Guide for surface roughness


The Arithmetic Average Roughness, noted as Ra, is the absolute average relative to the base length.

For simplicity, the Ra value indicates the average surface roughness for the length of the measurement performed, i.e., the average difference between peaks and valleys.

To schematize what roughness is, we can imagine a two-dimensional cut of the surface. The higher the roughness of this surface, the greater the difference between the peaks and valleys of the surface.

The roughness Ra is an excellent way to quickly check that the surface corresponds well to the customer’s request, its value is representative of the general condition of the surface.

Why is Surface Roughness So Important in Manufacturing?

You can see a visual comparison of surfaces with different roughness values in the image below. In addition to changing the look, roughness plays a key role in contact mechanics since higher roughness values increase friction and cause faster wear on components. More roughness also means more surface irregularities that can become nucleation sites for corrosion and cracks. Still, higher values of roughness aren’t necessarily bad; when you’re interested in adhesion, roughness can be a benefit if you choose an appropriate material and surface finishing option.

How to Measure Surface Roughness

There are several measuring systems for surface roughness. The systems include:

The direct measurement methods measure surface roughness using a stylus. That involves drawing the stylus perpendicular to the surface. The machinist then uses a registered profile to determine roughness parameters.

Non-contact methods involve the use of light or sound instead. Optical instruments like white light and confocal replace the stylus. These instruments use different principles for measurement. The physical probes can then be switched with optical sensors or microscopes.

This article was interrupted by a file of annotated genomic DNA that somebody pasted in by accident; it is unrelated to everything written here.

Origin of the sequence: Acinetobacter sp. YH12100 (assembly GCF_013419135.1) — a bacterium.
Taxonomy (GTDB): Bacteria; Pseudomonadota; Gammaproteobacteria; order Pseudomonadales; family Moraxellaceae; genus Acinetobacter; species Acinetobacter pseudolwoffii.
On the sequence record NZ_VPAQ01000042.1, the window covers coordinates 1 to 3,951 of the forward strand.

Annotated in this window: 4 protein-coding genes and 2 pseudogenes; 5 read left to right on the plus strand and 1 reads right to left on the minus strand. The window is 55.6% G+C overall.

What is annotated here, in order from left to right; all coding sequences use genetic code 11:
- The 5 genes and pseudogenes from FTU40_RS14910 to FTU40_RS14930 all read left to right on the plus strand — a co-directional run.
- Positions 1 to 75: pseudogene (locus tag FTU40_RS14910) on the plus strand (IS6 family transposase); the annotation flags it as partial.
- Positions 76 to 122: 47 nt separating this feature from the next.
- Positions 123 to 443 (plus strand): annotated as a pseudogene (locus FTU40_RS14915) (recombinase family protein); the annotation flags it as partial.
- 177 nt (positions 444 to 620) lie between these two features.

First, the instrument used will send an ultrasonic pulse to the surface. Then, there’ll be altering and reflection of the sound waves back to the device. You can then assess the reflected waves to determine roughness parameters.

Comparison techniques employ surface roughness samples. These samples are generated by the equipment or process. Then, the manufacturer uses tactile and visual senses to compare the results against the surface of known roughness parameters.

An example of in-process techniques is inductance. This method helps to evaluate surface roughness using magnetic materials. The inductance pickup uses electromagnetic energy to gauge the distance to the surface. Then, the parametric value determined can help find out comparative roughness parameters.


Since getting precise surface roughness will be expensive and challenging in today’s manufacturing, surface finishing operations require the finest strategy to generate desired finishes on fabricated parts.

At IN3DTEC, we offer full dimensional inspection reports, so you can be sure of desired results. We also offer different finishing processes ranging from anodizing, electroplating, bead blasting to polishing, brushing, and more. We are always ready to provide the best service for you.


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